Wednesday, April 4, 2018

Spring Lawn Management Checklist for Colorado Lawns by Dr. Tony Koski


Photo Lawn Institute

Dr. Tony Koski, Extension Turf Specialist, Colorado State University Cooperative Extension offers  this advice for lawn management of bluegrass and other turf grasses.

Fertilizing the Lawn
  • Fertilization of lawns this spring (March-June) is a highly recommended practice. 
  • The ideal fertilizer will contain a mixture of quickly and slowly available nitrogen sources. Most lawn care companies use these type of fertilizer blends. 
  • Excellent fertilizer blends are available to the homeowner from local nurseries and garden centers. 
  • Fertilizer applied before watering is allowed will not cause a problem for lawns; adequate moisture from spring precipitation and irrigation (once it is allowed) will cause nutrients to be released to the turf. 
    Photo CSU

Aerating (Cultivating) the Lawn
  • Lawn aeration is a highly recommended spring lawn care practice. 
  • While deeper (2-3 inches) core holes provide the greatest benefit to the lawn, even shallow (1 inch) core holes will help to enhance water infiltration for the spring and summer watering periods. 
  • Overseeding may be done in conjunction with lawn aeration; this may especially benefit those lawns thinned by drought conditions or winter mite activity (avoid using crabgrass preemergent herbicides at the time of overseeding). 
  • Lawn aeration will help to control thatch, an organic layer that often impedes proper water movement into the soil. 
  • Lawn aeration, fertilization, and overseeding all can be done at the same time. 

Sunday, April 1, 2018

April Fools’ Day Garden Hoaxes

Photo courtesy hoaxes.org
From the early 1900s to the present, gardeners have swapped April Fools hoaxes and photos. It just goes to show that we DO have a sense of humor about this serious subject of gardening. Even Denver made the list in 1958 when an unknown prankster transformed stop signs into giant flowers. It was suspected to be the work of "a recent arrival from neighboring Kansas, the sunflower state." [Spokane Daily Chronicle - Apr 2, 1958]

Check out some of the best gardening hoaxes in the last 100 years or so!





Friday, March 30, 2018

Time to Start Tomato Seeds Indoors Along the Front Range Colorado

Quick to germinate and grow, tomato seeds are best sown indoors about six weeks before the average last frost date. People in the Denver metropolitan area normally use Mothers' Day as a guide for when to plant. However, Denver had its last spring freeze on April 5 in 1977 and on June 8 in 2007. The average over the last ten years is May 5. Using May 13, 2018 Mothers' Day as a planting date, tomato seeds can be started indoors the first week of April.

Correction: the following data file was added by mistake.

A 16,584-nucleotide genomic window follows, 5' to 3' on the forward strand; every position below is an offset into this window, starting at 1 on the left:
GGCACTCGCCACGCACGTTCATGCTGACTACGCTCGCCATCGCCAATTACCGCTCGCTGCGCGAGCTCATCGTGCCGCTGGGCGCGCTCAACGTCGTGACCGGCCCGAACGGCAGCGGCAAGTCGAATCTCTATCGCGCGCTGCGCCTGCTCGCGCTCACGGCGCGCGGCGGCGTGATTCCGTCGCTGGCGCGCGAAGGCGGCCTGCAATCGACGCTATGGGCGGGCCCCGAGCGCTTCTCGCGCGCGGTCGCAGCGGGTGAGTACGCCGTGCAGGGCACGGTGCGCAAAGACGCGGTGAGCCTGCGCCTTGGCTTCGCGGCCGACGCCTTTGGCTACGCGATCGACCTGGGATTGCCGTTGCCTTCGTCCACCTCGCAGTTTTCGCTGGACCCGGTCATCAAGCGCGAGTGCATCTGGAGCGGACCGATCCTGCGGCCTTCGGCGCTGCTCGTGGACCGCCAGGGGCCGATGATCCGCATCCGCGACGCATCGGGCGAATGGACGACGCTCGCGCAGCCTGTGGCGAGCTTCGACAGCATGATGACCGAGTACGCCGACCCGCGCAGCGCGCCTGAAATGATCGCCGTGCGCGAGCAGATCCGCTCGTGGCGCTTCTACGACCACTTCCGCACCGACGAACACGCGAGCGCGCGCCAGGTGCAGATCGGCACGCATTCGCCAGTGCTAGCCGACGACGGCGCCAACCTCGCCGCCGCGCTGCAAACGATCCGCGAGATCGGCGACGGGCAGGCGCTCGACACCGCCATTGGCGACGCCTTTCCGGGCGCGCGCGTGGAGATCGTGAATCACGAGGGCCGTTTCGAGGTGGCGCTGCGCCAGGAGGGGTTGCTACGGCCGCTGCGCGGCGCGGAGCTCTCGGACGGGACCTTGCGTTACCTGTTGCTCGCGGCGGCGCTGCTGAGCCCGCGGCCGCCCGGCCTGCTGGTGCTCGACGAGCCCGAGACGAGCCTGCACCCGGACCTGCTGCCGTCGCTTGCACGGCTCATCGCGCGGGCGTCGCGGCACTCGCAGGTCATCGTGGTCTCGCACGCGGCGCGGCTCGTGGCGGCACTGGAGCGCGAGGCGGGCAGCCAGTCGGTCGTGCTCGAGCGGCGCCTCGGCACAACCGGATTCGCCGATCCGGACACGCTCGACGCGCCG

Here's a great guide on starting tomato seeds indoors from Modern Farmer: 
Colorado State University Vegetable Planting Guide. 


Wednesday, March 28, 2018

Best Practices for Starting Seeds

Photo Ft. Collins Nursery


IIt’s the time of year when many gardeners begin to start seeds indoors for their vegetable gardens. John Porter with Nebraska Extension and Nebraska College of Technical Agriculture has this advise about starting seeds indoors:

Be economical. Use low-cost or recycled items such as takeout containers or shallow disposable aluminum baking pans to start your plants.  Sterilization is key in reducing disease.  Thoroughly wash containers, then dip in a solution of 10% household bleach (1 part bleach : 9 parts water) to disinfect.

Start seeds in clean, sterile seed-starting mix. Don’t skimp. Use a sterile mix that is primarily made of peat or coconut coir.

Transfer the seedling to an individual container/cell/pot with regular potting soil (when its first set of true leaves (the second leaves appear).

Place newly sown seeds in a warm (around 70 degrees F) place to help
them germinate faster. Heat is the most important factor in seeds
germinating: Move the seedlings to a cooler place (around 65 degrees) as
they will grow sturdier and not get thin and leggy.

Light is necessary for good plant growth. A good, sunny (usually south 
facing) window with plenty of light is one option. Otherwise invest in some lighting.

Don’t get started too early.  Read the packet for the number of days/weeks before last frost to start your seeds.

What about fertilizer? Seedlings don’t need much in the way of 
fertilizing when they’re put in a good potting mix.

For the complete article, check here: Starting Seeds with Success: Best Practices.

Plant Talk Colorado Starting Seeds Indoors.

Colorado State University Vegetable Planting Guide.





Sunday, March 25, 2018

Photoperiodism: March Word of the Month

Photo courtesy maximumyield.com
Photoperiodism: the amount of light and darkness a plant is exposed to.

This is the time of year when we make the transition from more darkness to more light in the Northern Hemisphere (the spring equinox). The spring equinox brings the transition of seasons, as the balance of light shifts to make for longer days, shorter nights, and a shift in photoperiodism for plants.

Photoperiodism causes a biological response to a change in the proportions of light and dark in a 24‐hour daily cycle. Plants use it to measure the seasons and to coordinate seasonal events such as flowering. Photoperiodism is important for plants as the amount of uninterrupted darkness is what determines the formation of flowers on most types of plants!

"Short day" (long night) plant requires a long period of darkness. They form flowers only when day length is less than about 12 hours. Many spring and fall flowering plants are short day plants. Examples are: chrysanthemums, poinsettias, Easter lilies, and some soybeans

"Long day" plants require only a short night to flower. These bloom only when they receive more than 12 hours of light. Many of our summer blooming flowers and garden vegetables are long day plants. Examples include: spinach, radishes, lettuce, and irises.

"Day neutral" plants form flowers regardless of day length. Tomatoes, corn, cucumbers and some strawberries are examples.

For more information about photoperiodism and its effects on plants, check out these links: